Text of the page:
Carl Icahn's Icahn Enterprises is under federal investigation
Federal prosecutors are probing Icahn Enterprises after a short seller publicly accused Carl Icahn's firm of "ponzi-like" behavior.
Driving the news: Icahn Enterprises disclosed Wednesday in a public filing that federal prosecutors earlier in May sought information related to various aspects of the business.
- The U.S. Attorney’s office for the Southern District of New York inquired about the firm's "corporate governance, capitalization, securities offerings, dividends, valuation, marketing materials, due diligence and other materials," per the filing.
- Icahn Enterprises said it was cooperating with the request and added that prosecutors had "not made any claims or allegations against us or Mr. Icahn" and that "we believe that we maintain a strong compliance program."
Context: Per the filing, the prosecutorial inquiry came a day after activist short seller Hindenburg Research released a report detailing why it believes Icahn Enterprises is severely overvalued.
- Hindenburg claimed Icahn Enterprises "has been using money taken in from new investors to pay out dividends to old investors," helping to support an outsized dividend yield unsupported by its cash flow and investment performance.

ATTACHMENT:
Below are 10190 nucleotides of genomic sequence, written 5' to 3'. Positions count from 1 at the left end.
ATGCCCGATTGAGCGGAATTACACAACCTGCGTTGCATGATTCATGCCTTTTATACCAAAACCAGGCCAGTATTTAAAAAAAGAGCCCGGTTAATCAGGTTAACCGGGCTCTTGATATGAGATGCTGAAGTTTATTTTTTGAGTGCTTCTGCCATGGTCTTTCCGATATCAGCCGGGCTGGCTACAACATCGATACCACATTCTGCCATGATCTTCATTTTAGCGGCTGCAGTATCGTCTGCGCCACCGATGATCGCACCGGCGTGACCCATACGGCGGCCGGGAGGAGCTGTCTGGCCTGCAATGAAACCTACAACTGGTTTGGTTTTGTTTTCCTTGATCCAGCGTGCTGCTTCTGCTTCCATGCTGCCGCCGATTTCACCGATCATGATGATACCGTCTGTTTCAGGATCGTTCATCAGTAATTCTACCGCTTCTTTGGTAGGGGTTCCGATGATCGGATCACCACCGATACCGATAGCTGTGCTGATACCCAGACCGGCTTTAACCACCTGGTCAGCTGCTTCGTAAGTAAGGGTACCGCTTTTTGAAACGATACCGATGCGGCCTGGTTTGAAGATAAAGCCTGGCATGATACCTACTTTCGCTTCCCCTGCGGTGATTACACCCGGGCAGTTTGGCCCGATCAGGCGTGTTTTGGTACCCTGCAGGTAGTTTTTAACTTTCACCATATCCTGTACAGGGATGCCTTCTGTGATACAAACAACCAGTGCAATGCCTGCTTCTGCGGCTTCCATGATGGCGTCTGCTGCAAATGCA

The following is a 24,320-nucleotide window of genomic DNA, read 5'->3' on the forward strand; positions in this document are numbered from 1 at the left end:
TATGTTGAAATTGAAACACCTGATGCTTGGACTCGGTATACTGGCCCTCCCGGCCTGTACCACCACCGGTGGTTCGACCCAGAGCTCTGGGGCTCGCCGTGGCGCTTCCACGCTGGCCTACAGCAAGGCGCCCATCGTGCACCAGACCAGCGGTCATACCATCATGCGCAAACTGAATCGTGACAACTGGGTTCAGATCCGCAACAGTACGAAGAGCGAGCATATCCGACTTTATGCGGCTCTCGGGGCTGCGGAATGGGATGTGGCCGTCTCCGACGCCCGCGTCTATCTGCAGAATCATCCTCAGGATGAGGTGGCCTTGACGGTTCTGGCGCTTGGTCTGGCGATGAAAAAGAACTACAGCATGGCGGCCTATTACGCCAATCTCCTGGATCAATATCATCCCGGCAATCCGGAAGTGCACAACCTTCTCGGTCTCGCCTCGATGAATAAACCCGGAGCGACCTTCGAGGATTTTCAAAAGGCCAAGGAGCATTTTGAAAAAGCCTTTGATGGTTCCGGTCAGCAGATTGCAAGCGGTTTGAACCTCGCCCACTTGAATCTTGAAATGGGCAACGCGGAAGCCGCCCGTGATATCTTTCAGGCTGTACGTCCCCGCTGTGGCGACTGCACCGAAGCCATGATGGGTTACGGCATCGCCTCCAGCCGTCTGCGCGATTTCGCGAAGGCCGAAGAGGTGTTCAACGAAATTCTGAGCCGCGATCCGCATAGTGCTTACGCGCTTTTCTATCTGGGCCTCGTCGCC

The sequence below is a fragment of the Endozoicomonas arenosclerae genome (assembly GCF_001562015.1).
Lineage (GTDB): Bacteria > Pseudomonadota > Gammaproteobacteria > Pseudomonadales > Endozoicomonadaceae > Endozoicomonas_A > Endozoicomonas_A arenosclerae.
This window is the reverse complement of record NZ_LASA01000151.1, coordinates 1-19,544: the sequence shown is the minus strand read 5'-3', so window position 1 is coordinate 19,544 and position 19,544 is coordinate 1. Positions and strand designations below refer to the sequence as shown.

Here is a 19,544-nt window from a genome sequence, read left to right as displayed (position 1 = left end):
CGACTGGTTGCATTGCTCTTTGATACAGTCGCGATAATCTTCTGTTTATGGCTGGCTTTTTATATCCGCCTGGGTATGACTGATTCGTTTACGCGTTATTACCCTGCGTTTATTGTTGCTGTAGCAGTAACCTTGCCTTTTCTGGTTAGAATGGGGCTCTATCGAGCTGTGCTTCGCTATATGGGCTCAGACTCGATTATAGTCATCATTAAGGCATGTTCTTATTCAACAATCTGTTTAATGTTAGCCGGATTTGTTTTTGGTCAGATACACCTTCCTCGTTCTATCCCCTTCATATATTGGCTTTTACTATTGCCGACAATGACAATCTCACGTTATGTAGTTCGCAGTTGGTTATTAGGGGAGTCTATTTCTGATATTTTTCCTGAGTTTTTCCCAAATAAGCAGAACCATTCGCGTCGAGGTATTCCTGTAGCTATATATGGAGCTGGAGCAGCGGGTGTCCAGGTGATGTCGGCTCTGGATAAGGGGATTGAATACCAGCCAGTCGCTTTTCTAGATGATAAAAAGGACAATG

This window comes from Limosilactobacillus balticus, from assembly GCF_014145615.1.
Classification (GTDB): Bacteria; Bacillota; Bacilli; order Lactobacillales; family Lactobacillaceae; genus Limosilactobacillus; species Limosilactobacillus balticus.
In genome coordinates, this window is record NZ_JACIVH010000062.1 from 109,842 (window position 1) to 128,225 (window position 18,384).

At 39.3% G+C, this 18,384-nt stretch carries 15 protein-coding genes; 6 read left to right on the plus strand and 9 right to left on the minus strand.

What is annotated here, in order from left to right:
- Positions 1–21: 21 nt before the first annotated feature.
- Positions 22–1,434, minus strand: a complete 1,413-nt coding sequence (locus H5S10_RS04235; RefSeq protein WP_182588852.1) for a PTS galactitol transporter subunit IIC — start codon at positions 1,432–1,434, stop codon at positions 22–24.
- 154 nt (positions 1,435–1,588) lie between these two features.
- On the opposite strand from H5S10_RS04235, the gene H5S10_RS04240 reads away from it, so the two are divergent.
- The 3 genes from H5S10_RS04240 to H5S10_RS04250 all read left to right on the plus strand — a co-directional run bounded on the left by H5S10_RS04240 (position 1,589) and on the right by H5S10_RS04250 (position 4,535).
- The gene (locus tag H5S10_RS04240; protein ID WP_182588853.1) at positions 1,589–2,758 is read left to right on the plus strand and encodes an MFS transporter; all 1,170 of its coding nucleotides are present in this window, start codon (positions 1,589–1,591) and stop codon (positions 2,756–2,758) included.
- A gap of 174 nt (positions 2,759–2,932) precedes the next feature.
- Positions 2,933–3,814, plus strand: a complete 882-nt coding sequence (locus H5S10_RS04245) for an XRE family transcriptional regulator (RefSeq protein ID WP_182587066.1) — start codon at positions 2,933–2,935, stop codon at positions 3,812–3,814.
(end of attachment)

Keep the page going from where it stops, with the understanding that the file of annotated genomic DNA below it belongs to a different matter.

- "Such ponzi-like economic structures are sustainable only to the extent that new money is willing to risk being the last one 'holding the bag,'" Hindenburg wrote.
- Hindenburg also alleged that it found evidence of "inflated valuation marks" of Icahn Enterprises' less liquid and private assets, and accused the company of carrying too much debt.
- Axios has not independently verified Hindenburg's claims.
What they're saying: Carl Icahn issued a statement Wednesday saying Hindenburg "would be more aptly named Blitzkrieg Research given its tactics of wantonly destroying property and harming innocent civilians."
- He decried what he called Hindenburg's strategy of launching "disinformation campaigns" to "bleed the hard-earned savings of individual investors" and vowed to "fight back."
- Icahn acknowledged that his company's recent performance "has been lower than our historical averages" — which he attributed to the poor performance of the company's short selling efforts — but said "we recently have taken steps to reduce the short positions in our hedge book and concentrate for the most part on activism."
- "We expect that, over time, IEP's performance will speak for itself," he added.
The impact: Icahn's shares fell 17.3% Wednesday morning after the disclosure of the federal investigation.
- The U.S. Attorney's office did not immediately respond to a request seeking comment.
Worth noting: Hindenburg is a short seller whose previous attacks on companies like Nikola, Block and Adani Group have sent their respective shares plunging.